• codesandnotes Reply
        01/05/2015 at 10:28

        Hello Ivo,
        Your remarks AND your answers are totally correct IMHO!
        I faced the same concerns while working on a full-fledged AngularJS web client querying a Spring-based REST server application. Of course in this post’s code everything is running on the same local port, so one can forget about the fact that the “same origin policy” applies. Once you run the client and the server on separate ports though, you are forced to take CORS into account otherwise your browser does not want to hear about it.
        While working on the AngularJS security, I came across the “security considerations” paragraph in the $http documentation, which says about receiving CSRF tokens that “Since only JavaScript that runs on your domain could read the cookie, your server can be assured that the XHR came from JavaScript running on your domain”. So we’re safe. In fact I even ended up sending the CSRF token to the client as a cookie (AngularJS $http has an automatic mechanism that takes the token from a cookie and includes it in the response’s headers).
        Of course that shifts the problem to how good your CORS filtering on the server is: if your server validates everything from everybody, it could be an issue. Mozilla MDN has a great post about setting up the CORS filtering.
        I hope I will soon be able to post an article discussing the AngularJS / Spring security solution I’ve come up with so far: client-side and server-side implementations. But for me to do that I will have to find back that elusive 25th hour of the day… 😉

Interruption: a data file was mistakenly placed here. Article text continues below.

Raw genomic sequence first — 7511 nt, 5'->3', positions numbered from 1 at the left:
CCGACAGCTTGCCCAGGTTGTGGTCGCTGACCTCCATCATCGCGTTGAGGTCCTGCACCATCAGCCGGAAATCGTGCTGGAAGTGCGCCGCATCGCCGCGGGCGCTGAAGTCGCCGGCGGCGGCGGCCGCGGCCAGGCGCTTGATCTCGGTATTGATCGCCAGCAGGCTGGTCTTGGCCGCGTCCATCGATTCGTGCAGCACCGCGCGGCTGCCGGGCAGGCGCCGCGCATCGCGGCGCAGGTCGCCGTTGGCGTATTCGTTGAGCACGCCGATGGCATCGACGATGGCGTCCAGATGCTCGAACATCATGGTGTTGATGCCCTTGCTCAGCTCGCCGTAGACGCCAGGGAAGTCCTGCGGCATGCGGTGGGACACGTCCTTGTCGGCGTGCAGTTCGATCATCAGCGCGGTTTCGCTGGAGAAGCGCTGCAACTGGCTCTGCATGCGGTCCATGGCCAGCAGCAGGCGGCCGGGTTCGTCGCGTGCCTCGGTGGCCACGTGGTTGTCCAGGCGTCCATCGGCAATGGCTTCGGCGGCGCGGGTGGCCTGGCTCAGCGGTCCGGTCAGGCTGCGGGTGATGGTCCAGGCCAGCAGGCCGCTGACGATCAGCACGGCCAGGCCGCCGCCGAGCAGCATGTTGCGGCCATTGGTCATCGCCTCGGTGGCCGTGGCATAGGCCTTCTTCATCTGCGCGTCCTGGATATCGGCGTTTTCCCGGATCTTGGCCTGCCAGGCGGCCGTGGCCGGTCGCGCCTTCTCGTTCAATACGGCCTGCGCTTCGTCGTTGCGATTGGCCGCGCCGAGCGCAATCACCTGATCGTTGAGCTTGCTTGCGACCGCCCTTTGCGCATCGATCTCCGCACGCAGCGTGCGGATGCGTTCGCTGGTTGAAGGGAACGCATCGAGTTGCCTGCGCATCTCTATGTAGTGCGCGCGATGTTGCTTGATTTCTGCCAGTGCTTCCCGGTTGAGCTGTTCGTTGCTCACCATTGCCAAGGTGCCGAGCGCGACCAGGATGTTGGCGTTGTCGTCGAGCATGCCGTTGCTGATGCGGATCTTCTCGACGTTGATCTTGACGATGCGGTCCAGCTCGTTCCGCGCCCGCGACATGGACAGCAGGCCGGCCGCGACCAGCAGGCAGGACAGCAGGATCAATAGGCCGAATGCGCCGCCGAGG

• Suman Reply
          13/05/2015 at 22:41

          Hi Codesandnotes,

          Awesome article. Thanks a lot!

          This code work perfectly fine when my angular html client accessing the RESTful APIs on the same origin/domain; but when I try to access the same APIs from a different origin, getting an error 403 – Access Forbidden – CSRF token error.


          I have some restful APIs which needs to be CSRF protected. Also, these APIs will be accessed from different Origin/domain by Angular WEB UI.

          Approach That I tried so far by extending your example:

          1. Added a CORS filter – Reference https://spring.io/guides/gs/re
          response.setHeader(“Access-Control-Allow-Origin”, “t*”);
          response.setHeader(“Access-Control-Allow-Methods”, “POST, GET, OPTIONS, DELETE”);
          response.setHeader(“Access-Control-Max-Age”, “3600”);
          response.setHeader(“Access-Control-Allow-Headers”, “x-requested-with”);

          No Luck on the above.

          Please suggest if I need to do anything else to make it work.


          • codesandnotes
            15/05/2015 at 09:54

            Hello Suman,
            Yes, as stated in the response to Ivo this setup will not work when web client and server are on different domains. I will soon (as soon as possible!) post a couple of articles with example code on how to handle this.
            In the meantime, you can try specifying further the Allow-Origin header, as I seem to remember that some browsers do not like accepting all origins (that’s what the “*” indicates). So you can try specifying your web server. For example, one of my application allows “http://localhost:8080” as an origin.